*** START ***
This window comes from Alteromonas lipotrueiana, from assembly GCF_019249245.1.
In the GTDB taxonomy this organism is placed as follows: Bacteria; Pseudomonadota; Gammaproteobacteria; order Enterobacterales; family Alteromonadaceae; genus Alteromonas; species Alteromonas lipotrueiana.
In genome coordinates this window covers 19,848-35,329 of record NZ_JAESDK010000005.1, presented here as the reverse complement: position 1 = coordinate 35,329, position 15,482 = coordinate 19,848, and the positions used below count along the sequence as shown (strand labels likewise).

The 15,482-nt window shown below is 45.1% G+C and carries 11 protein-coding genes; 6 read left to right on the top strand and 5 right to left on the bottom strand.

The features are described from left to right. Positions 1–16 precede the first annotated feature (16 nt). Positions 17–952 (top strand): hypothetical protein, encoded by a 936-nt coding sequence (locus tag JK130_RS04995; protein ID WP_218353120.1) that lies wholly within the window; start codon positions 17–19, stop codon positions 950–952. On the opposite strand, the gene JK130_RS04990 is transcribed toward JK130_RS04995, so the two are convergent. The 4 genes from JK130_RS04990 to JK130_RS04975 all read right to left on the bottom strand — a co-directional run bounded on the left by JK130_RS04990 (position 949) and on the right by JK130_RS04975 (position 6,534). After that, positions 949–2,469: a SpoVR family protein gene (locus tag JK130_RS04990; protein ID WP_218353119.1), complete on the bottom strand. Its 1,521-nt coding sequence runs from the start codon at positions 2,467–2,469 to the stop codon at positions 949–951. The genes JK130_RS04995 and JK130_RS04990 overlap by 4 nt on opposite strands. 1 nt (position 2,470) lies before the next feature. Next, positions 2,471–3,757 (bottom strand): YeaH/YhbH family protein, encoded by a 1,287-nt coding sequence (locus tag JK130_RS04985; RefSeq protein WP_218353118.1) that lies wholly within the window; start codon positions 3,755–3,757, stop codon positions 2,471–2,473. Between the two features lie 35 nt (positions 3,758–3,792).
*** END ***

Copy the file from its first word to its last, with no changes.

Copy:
This window comes from Alteromonas lipotrueiana, from assembly GCF_019249245.1.
In the GTDB taxonomy this organism is placed as follows: Bacteria; Pseudomonadota; Gammaproteobacteria; order Enterobacterales; family Alteromonadaceae; genus Alteromonas; species Alteromonas lipotrueiana.
In genome coordinates this window covers 19,848-35,329 of record NZ_JAESDK010000005.1, presented here as the reverse complement: position 1 = coordinate 35,329, position 15,482 = coordinate 19,848, and the positions used below count along the sequence as shown (strand labels likewise).

The 15,482-nt window shown below is 45.1% G+C and carries 11 protein-coding genes; 6 read left to right on the top strand and 5 right to left on the bottom strand.

The features are described from left to right. Positions 1–16 precede the first annotated feature (16 nt). Positions 17–952 (top strand): hypothetical protein, encoded by a 936-nt coding sequence (locus tag JK130_RS04995; protein ID WP_218353120.1) that lies wholly within the window; start codon positions 17–19, stop codon positions 950–952. On the opposite strand, the gene JK130_RS04990 is transcribed toward JK130_RS04995, so the two are convergent. The 4 genes from JK130_RS04990 to JK130_RS04975 all read right to left on the bottom strand — a co-directional run bounded on the left by JK130_RS04990 (position 949) and on the right by JK130_RS04975 (position 6,534). After that, positions 949–2,469: a SpoVR family protein gene (locus tag JK130_RS04990; protein ID WP_218353119.1), complete on the bottom strand. Its 1,521-nt coding sequence runs from the start codon at positions 2,467–2,469 to the stop codon at positions 949–951. The genes JK130_RS04995 and JK130_RS04990 overlap by 4 nt on opposite strands. 1 nt (position 2,470) lies before the next feature. Next, positions 2,471–3,757 (bottom strand): YeaH/YhbH family protein, encoded by a 1,287-nt coding sequence (locus tag JK130_RS04985; RefSeq protein WP_218353118.1) that lies wholly within the window; start codon positions 3,755–3,757, stop codon positions 2,471–2,473. Between the two features lie 35 nt (positions 3,758–3,792).